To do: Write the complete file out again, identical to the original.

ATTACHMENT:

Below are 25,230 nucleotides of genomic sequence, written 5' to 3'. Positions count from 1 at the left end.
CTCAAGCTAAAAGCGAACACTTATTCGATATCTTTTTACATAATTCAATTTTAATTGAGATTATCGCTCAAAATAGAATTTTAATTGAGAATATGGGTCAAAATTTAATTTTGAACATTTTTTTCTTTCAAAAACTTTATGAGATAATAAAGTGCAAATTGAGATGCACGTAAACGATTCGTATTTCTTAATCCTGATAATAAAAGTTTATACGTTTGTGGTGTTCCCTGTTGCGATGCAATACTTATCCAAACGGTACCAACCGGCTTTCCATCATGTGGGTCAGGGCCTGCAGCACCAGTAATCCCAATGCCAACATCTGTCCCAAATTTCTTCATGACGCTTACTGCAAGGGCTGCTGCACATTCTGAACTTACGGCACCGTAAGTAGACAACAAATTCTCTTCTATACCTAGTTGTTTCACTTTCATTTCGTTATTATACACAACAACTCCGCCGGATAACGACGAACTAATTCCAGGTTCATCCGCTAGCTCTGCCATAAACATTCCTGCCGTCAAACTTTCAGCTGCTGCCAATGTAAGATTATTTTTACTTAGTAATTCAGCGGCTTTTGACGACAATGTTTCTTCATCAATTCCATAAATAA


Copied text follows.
Below are 25,230 nucleotides of genomic sequence, written 5' to 3'. Positions count from 1 at the left end.
CTCAAGCTAAAAGCGAACACTTATTCGATATCTTTTTACATAATTCAATTTTAATTGAGATTATCGCTCAAAATAGAATTTTAATTGAGAATATGGGTCAAAATTTAATTTTGAACATTTTTTTCTTTCAAAAACTTTATGAGATAATAAAGTGCAAATTGAGATGCACGTAAACGATTCGTATTTCTTAATCCTGATAATAAAAGTTTATACGTTTGTGGTGTTCCCTGTTGCGATGCAATACTTATCCAAACGGTACCAACCGGCTTTCCATCATGTGGGTCAGGGCCTGCAGCACCAGTAATCCCAATGCCAACATCTGTCCCAAATTTCTTCATGACGCTTACTGCAAGGGCTGCTGCACATTCTGAACTTACGGCACCGTAAGTAGACAACAAATTCTCTTCTATACCTAGTTGTTTCACTTTCATTTCGTTATTATACACAACAACTCCGCCGGATAACGACGAACTAATTCCAGGTTCATCCGCTAGCTCTGCCATAAACATTCCTGCCGTCAAACTTTCAGCTGCTGCCAATGTAAGATTATTTTTACTTAGTAATTCAGCGGCTTTTGACGACAATGTTTCTTCATCAATTCCATAAATAA